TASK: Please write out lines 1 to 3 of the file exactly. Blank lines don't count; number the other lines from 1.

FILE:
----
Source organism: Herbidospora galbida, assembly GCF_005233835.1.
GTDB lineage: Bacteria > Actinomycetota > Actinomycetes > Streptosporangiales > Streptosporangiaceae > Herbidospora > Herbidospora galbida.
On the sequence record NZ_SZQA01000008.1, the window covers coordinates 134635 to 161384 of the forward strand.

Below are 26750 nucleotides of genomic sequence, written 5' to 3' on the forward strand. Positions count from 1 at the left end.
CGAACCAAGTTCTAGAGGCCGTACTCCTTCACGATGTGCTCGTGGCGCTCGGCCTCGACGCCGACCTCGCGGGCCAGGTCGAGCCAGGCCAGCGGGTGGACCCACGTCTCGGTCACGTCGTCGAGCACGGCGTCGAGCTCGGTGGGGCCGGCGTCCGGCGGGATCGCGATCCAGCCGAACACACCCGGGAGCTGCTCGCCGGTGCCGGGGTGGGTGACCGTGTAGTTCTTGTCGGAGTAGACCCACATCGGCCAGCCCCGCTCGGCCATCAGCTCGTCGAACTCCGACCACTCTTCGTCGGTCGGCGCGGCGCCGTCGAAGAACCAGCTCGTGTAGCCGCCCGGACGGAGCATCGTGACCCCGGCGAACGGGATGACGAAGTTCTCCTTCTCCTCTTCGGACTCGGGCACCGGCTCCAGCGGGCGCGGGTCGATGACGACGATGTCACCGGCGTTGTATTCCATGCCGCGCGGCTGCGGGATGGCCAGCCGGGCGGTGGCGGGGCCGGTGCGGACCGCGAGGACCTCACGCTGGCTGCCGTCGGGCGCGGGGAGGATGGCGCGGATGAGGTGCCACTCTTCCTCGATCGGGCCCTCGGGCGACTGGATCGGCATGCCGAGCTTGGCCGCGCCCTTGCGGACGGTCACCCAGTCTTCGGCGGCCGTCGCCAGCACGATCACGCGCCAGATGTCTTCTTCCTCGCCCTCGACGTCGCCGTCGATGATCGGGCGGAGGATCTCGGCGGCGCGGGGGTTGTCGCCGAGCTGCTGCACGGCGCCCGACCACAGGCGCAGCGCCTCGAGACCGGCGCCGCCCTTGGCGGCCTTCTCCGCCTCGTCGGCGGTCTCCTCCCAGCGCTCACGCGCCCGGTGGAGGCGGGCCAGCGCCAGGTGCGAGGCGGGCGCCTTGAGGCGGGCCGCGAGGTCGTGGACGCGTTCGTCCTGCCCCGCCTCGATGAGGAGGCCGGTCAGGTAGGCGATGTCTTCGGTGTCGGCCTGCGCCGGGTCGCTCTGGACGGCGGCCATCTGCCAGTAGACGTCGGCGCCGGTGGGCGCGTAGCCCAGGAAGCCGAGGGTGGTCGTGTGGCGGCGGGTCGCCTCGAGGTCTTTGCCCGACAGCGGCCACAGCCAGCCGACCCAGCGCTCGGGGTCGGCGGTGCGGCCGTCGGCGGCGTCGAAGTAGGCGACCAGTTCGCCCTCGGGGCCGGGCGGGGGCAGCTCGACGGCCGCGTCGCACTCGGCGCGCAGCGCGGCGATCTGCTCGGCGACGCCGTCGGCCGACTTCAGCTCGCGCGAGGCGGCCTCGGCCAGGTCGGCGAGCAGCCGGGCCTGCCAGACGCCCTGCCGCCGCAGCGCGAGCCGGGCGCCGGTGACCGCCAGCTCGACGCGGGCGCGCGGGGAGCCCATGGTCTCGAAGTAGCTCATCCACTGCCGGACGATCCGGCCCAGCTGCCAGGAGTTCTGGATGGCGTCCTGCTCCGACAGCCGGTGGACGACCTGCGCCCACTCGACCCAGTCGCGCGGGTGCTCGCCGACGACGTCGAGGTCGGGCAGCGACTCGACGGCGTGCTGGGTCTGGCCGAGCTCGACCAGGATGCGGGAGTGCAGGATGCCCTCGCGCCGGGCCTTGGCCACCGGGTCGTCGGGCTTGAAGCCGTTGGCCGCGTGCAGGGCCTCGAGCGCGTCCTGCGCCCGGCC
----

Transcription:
Source organism: Herbidospora galbida, assembly GCF_005233835.1.
GTDB lineage: Bacteria > Actinomycetota > Actinomycetes > Streptosporangiales > Streptosporangiaceae > Herbidospora > Herbidospora galbida.
On the sequence record NZ_SZQA01000008.1, the window covers coordinates 134635 to 161384 of the forward strand.